Research Supports NRPA’s Certified Playground Safety Inspectors Reduce Injuries:
Part 4 of 4: Closer Look at Research Process and Methods that Support Curtis’s Conclusions and Suggestions for Future CPSI Research
By Kenneth S Kutska, CPSI, Executive Director
International Playground Safety Institute, LLC
April 27, 2016
The purpose of this study was to examine the effectiveness of the playground safety inspector certification programs on reducing reported injuries sustained on public playgrounds in the state of California. Utilizing themes from a review of the literature and the three elements of the working model (CPSI-CEWM), the study examined three hypotheses:
(a) A greater decrease in injuries will occur when cities utilize certified playground safety inspectors
(b) The degree to which supervisors value the playground safety inspector program will affect injury rates
(c) Playground safety inspectors’ beliefs about the system will also influence injury rates.
Based on predominant themes derived from the review of literature and the elements of the CPSI-CE Working Model, three hypotheses emerged, included:
(a) A decrease in injuries occurred when playground safety inspectors were hired.
(b) Playground safety inspectors’ beliefs in the system influenced injury rates.
(c) The value supervisors place on the playground safety inspector program affected injury rates.
Method – Design and Participants
Previous teacher certification effectiveness studies provided excellent guidelines for designing this study. A correlational framework was utilized to examine relationships among injuries sustained on public playgrounds among three different size municipalities in the state of California during a 10-year period and model components such as playground safety inspectors’ and their supervisors’ beliefs and attitudes about certification status, experience level, and available resources.
Three sets of participants from municipalities were sampled for this study, including
(a) active playground safety inspectors (n = 474),
(b) the ‘supervisors’ of the playground safety inspectors (n = 474),
(c) the risk managers from those same municipalities (n = 474).
A response rate of at least 40% for cities from each size category was targeted, but actual response rate was over 63% with 286 communities providing completed responses. Only one active playground safety inspector from each city was included in the study because the number of inspectors could vary from city-to-city, with larger cities having a number of active playground safety inspectors while smaller cities may have only one. Also, the second group of participants, the ‘supervisors’ of the inspectors, typically would have one supervisor overseeing all inspectors. The number of inspectors and supervisors was kept the same to allow perceptions of both groups equal weighting in analyses.
Cities were divided into three population sizes, including:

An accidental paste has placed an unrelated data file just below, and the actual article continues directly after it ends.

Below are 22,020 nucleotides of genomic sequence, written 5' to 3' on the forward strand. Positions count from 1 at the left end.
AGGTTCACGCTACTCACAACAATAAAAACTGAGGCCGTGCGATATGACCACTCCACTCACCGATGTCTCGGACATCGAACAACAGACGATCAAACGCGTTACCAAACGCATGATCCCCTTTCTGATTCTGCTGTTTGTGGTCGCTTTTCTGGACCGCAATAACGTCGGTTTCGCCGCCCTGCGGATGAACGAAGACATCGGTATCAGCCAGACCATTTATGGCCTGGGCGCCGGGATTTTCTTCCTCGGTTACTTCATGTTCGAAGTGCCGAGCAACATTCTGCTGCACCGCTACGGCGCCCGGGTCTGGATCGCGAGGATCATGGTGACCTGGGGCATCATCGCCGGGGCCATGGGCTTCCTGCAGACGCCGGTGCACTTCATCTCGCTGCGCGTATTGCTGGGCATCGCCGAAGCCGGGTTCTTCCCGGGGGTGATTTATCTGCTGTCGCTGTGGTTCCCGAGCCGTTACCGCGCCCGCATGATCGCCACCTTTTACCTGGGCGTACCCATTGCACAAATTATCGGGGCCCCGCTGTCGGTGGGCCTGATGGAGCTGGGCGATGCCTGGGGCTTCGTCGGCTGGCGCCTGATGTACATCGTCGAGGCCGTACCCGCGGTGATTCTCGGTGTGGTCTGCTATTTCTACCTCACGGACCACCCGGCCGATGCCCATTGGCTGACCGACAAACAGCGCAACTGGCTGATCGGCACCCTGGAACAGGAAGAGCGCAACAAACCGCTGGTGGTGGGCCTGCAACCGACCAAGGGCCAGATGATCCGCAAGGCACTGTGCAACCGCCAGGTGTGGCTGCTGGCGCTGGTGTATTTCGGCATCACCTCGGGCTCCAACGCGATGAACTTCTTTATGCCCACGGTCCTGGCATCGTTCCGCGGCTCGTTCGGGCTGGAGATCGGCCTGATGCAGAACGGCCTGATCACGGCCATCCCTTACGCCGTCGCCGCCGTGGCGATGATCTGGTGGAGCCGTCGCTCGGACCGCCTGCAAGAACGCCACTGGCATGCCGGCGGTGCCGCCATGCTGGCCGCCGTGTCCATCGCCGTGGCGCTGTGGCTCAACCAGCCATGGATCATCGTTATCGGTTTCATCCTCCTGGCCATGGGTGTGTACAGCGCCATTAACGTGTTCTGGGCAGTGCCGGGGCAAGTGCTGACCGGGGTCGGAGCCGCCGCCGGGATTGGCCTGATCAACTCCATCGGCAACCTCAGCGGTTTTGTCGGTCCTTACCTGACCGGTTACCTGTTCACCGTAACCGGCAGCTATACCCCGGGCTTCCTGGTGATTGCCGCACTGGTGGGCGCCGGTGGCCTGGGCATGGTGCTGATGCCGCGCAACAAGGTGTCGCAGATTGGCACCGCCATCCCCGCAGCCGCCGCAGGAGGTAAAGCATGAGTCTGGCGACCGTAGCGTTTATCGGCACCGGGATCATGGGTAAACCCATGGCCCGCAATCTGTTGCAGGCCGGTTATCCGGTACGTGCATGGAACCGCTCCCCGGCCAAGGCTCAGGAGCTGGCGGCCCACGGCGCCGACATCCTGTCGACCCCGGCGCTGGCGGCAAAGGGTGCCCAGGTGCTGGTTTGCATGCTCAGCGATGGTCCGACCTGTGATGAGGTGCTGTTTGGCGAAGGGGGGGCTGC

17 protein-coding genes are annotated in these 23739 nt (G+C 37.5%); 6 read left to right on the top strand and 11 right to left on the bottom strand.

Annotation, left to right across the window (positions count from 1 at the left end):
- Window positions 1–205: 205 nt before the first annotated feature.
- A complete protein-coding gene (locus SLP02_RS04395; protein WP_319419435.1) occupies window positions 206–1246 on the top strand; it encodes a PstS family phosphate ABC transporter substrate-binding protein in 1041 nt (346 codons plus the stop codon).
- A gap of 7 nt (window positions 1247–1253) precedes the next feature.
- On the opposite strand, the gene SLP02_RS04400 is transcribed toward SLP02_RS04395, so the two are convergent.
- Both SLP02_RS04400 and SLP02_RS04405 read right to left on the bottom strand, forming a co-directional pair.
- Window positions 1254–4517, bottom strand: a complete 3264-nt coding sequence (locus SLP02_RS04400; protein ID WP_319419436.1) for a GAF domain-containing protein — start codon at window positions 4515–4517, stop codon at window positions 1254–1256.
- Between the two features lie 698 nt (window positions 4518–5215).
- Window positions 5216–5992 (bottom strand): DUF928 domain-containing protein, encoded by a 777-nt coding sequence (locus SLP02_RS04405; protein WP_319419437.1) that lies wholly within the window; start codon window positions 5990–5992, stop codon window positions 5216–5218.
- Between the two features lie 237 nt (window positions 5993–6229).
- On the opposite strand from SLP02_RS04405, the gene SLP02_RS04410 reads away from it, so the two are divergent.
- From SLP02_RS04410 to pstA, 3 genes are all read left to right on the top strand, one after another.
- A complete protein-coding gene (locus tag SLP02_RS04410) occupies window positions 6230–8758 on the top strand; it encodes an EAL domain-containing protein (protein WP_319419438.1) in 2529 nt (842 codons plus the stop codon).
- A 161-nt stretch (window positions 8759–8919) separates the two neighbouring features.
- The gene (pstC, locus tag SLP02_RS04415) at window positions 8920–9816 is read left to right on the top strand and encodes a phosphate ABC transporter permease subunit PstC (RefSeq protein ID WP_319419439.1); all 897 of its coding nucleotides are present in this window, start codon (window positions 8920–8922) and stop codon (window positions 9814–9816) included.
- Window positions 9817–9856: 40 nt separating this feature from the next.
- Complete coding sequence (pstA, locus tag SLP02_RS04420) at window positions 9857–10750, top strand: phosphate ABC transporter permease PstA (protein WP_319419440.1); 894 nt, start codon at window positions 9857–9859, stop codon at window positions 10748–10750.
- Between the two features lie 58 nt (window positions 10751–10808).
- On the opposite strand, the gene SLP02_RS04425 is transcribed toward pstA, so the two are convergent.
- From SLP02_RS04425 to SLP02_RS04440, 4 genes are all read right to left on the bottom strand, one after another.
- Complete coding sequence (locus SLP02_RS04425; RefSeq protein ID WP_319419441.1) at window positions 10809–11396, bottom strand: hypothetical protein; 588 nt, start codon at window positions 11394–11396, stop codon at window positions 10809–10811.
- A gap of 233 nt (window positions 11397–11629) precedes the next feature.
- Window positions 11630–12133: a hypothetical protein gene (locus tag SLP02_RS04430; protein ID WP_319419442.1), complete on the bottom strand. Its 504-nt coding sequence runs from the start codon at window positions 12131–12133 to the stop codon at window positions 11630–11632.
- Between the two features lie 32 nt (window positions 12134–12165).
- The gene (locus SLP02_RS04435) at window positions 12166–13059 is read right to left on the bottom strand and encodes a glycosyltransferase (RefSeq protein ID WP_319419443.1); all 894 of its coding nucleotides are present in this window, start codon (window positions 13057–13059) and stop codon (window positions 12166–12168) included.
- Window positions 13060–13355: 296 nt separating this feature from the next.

(a) small (500 – 9,999),
(b) medium (10,000 – 199,999),
(c) large (≥ 200,000) cities.
Cities of less than 500 were eliminated from the study because pilot study data suggested most did not or were not responsible for maintaining public playgrounds. Cities were categorized into three distinctive sizes enabled inferences to be drawn about each of these population-based subgroups that otherwise could be lost in a more generalized random sample. Stratified sampling by city size also afforded an opportunity to assess the variations of results, if any, based on city sizes (e.g., Did more medium-sized cities have CPSIs, and experienced a reduction in injuries as a result, compared to small or large cities?). Only one active CPSI from each city was included in the study because the number of inspectors could vary from city-to-city, with larger cities having a number of active CPSIs while smaller cities may have only one. The second group of participants is the inspectors’ ‘supervisors,’ and depending on the organizational structure of the city, one supervisor could oversee more than one inspector, which influenced their perception.
To examine the effectiveness of playground safety inspector certification on reducing reported injuries sustained on public playgrounds, it was necessary to develop three survey instruments to obtain data to test study hypotheses. These included;
(1) Playground Safety Inspector Assessment Survey (PSIAS),
(2) Playground Safety Inspector Supervisor Assessment Survey (PSISAS),
(3) Playground Safety Inspector Injury Data Survey (PSIIDS).
The instruments were developed specifically for this study and for specific positions within city organizational structures that could provide necessary data and perceptions.
The PSIAS and PSISAS were broken into the three primary dimensions of the CPSI-CE Working Model and were specifically related to the participants’ positions as playground safety inspectors and ‘supervisors’ of playground safety inspectors. The PSIIDS was an instrument designed to collect injury data and was administered to risk managers for each sample city.